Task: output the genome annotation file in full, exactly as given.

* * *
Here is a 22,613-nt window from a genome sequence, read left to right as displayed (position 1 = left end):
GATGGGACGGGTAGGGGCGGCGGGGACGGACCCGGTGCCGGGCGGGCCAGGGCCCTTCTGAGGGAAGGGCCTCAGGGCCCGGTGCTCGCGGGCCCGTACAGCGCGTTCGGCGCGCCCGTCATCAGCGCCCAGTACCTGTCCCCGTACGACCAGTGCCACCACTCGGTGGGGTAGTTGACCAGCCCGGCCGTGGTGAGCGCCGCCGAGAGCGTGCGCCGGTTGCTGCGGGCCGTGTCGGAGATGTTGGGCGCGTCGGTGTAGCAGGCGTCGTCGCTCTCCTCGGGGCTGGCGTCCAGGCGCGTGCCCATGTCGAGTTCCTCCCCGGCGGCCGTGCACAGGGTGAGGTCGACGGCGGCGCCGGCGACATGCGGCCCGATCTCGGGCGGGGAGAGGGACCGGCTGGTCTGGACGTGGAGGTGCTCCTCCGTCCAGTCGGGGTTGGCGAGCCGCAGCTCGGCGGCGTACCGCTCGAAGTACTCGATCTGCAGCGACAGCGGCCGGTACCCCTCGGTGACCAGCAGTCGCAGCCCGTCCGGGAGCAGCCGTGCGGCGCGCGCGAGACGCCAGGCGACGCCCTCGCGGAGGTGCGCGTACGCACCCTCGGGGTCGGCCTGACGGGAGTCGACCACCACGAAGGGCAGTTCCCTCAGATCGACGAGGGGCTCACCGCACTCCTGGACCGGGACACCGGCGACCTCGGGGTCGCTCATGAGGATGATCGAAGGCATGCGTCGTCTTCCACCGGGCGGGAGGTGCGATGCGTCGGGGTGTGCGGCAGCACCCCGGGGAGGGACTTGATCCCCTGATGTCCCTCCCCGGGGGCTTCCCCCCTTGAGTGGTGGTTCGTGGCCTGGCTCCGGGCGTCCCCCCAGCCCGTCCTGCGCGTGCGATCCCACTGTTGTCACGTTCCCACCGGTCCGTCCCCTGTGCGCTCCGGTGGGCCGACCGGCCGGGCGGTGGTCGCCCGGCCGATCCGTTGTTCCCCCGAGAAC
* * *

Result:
Here is a 22,613-nt window from a genome sequence, read left to right as displayed (position 1 = left end):
GATGGGACGGGTAGGGGCGGCGGGGACGGACCCGGTGCCGGGCGGGCCAGGGCCCTTCTGAGGGAAGGGCCTCAGGGCCCGGTGCTCGCGGGCCCGTACAGCGCGTTCGGCGCGCCCGTCATCAGCGCCCAGTACCTGTCCCCGTACGACCAGTGCCACCACTCGGTGGGGTAGTTGACCAGCCCGGCCGTGGTGAGCGCCGCCGAGAGCGTGCGCCGGTTGCTGCGGGCCGTGTCGGAGATGTTGGGCGCGTCGGTGTAGCAGGCGTCGTCGCTCTCCTCGGGGCTGGCGTCCAGGCGCGTGCCCATGTCGAGTTCCTCCCCGGCGGCCGTGCACAGGGTGAGGTCGACGGCGGCGCCGGCGACATGCGGCCCGATCTCGGGCGGGGAGAGGGACCGGCTGGTCTGGACGTGGAGGTGCTCCTCCGTCCAGTCGGGGTTGGCGAGCCGCAGCTCGGCGGCGTACCGCTCGAAGTACTCGATCTGCAGCGACAGCGGCCGGTACCCCTCGGTGACCAGCAGTCGCAGCCCGTCCGGGAGCAGCCGTGCGGCGCGCGCGAGACGCCAGGCGACGCCCTCGCGGAGGTGCGCGTACGCACCCTCGGGGTCGGCCTGACGGGAGTCGACCACCACGAAGGGCAGTTCCCTCAGATCGACGAGGGGCTCACCGCACTCCTGGACCGGGACACCGGCGACCTCGGGGTCGCTCATGAGGATGATCGAAGGCATGCGTCGTCTTCCACCGGGCGGGAGGTGCGATGCGTCGGGGTGTGCGGCAGCACCCCGGGGAGGGACTTGATCCCCTGATGTCCCTCCCCGGGGGCTTCCCCCCTTGAGTGGTGGTTCGTGGCCTGGCTCCGGGCGTCCCCCCAGCCCGTCCTGCGCGTGCGATCCCACTGTTGTCACGTTCCCACCGGTCCGTCCCCTGTGCGCTCCGGTGGGCCGACCGGCCGGGCGGTGGTCGCCCGGCCGATCCGTTGTTCCCCCGAGAAC